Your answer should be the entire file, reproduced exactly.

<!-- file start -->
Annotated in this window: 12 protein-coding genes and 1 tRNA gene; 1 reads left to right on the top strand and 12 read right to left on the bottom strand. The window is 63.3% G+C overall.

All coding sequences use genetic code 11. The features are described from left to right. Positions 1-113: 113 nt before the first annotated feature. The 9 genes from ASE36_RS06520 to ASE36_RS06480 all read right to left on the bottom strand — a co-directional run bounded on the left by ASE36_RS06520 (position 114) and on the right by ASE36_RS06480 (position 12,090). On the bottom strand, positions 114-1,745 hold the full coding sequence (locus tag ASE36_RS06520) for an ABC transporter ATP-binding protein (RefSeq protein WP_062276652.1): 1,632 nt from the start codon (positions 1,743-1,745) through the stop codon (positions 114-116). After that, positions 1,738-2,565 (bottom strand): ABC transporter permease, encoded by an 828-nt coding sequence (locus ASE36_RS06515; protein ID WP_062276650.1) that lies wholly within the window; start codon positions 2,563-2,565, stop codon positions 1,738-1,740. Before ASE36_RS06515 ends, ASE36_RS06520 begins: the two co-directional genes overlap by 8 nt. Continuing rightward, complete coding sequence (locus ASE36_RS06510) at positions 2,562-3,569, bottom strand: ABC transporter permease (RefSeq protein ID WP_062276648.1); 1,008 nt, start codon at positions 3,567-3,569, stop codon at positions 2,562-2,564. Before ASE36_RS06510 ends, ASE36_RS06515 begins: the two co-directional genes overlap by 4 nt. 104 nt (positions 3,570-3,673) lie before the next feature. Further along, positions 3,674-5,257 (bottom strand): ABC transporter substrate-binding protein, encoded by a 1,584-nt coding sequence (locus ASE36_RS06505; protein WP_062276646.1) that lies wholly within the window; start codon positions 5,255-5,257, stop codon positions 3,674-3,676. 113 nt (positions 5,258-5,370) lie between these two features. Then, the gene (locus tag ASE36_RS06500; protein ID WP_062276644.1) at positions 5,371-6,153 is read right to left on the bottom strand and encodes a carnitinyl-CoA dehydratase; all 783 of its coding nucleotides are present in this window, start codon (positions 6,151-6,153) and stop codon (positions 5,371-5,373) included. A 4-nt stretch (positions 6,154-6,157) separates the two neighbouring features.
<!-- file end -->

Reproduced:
Annotated in this window: 12 protein-coding genes and 1 tRNA gene; 1 reads left to right on the top strand and 12 read right to left on the bottom strand. The window is 63.3% G+C overall.

All coding sequences use genetic code 11. The features are described from left to right. Positions 1-113: 113 nt before the first annotated feature. The 9 genes from ASE36_RS06520 to ASE36_RS06480 all read right to left on the bottom strand — a co-directional run bounded on the left by ASE36_RS06520 (position 114) and on the right by ASE36_RS06480 (position 12,090). On the bottom strand, positions 114-1,745 hold the full coding sequence (locus tag ASE36_RS06520) for an ABC transporter ATP-binding protein (RefSeq protein WP_062276652.1): 1,632 nt from the start codon (positions 1,743-1,745) through the stop codon (positions 114-116). After that, positions 1,738-2,565 (bottom strand): ABC transporter permease, encoded by an 828-nt coding sequence (locus ASE36_RS06515; protein ID WP_062276650.1) that lies wholly within the window; start codon positions 2,563-2,565, stop codon positions 1,738-1,740. Before ASE36_RS06515 ends, ASE36_RS06520 begins: the two co-directional genes overlap by 8 nt. Continuing rightward, complete coding sequence (locus ASE36_RS06510) at positions 2,562-3,569, bottom strand: ABC transporter permease (RefSeq protein ID WP_062276648.1); 1,008 nt, start codon at positions 3,567-3,569, stop codon at positions 2,562-2,564. Before ASE36_RS06510 ends, ASE36_RS06515 begins: the two co-directional genes overlap by 4 nt. 104 nt (positions 3,570-3,673) lie before the next feature. Further along, positions 3,674-5,257 (bottom strand): ABC transporter substrate-binding protein, encoded by a 1,584-nt coding sequence (locus ASE36_RS06505; protein WP_062276646.1) that lies wholly within the window; start codon positions 5,255-5,257, stop codon positions 3,674-3,676. 113 nt (positions 5,258-5,370) lie between these two features. Then, the gene (locus tag ASE36_RS06500; protein ID WP_062276644.1) at positions 5,371-6,153 is read right to left on the bottom strand and encodes a carnitinyl-CoA dehydratase; all 783 of its coding nucleotides are present in this window, start codon (positions 6,151-6,153) and stop codon (positions 5,371-5,373) included. A 4-nt stretch (positions 6,154-6,157) separates the two neighbouring features.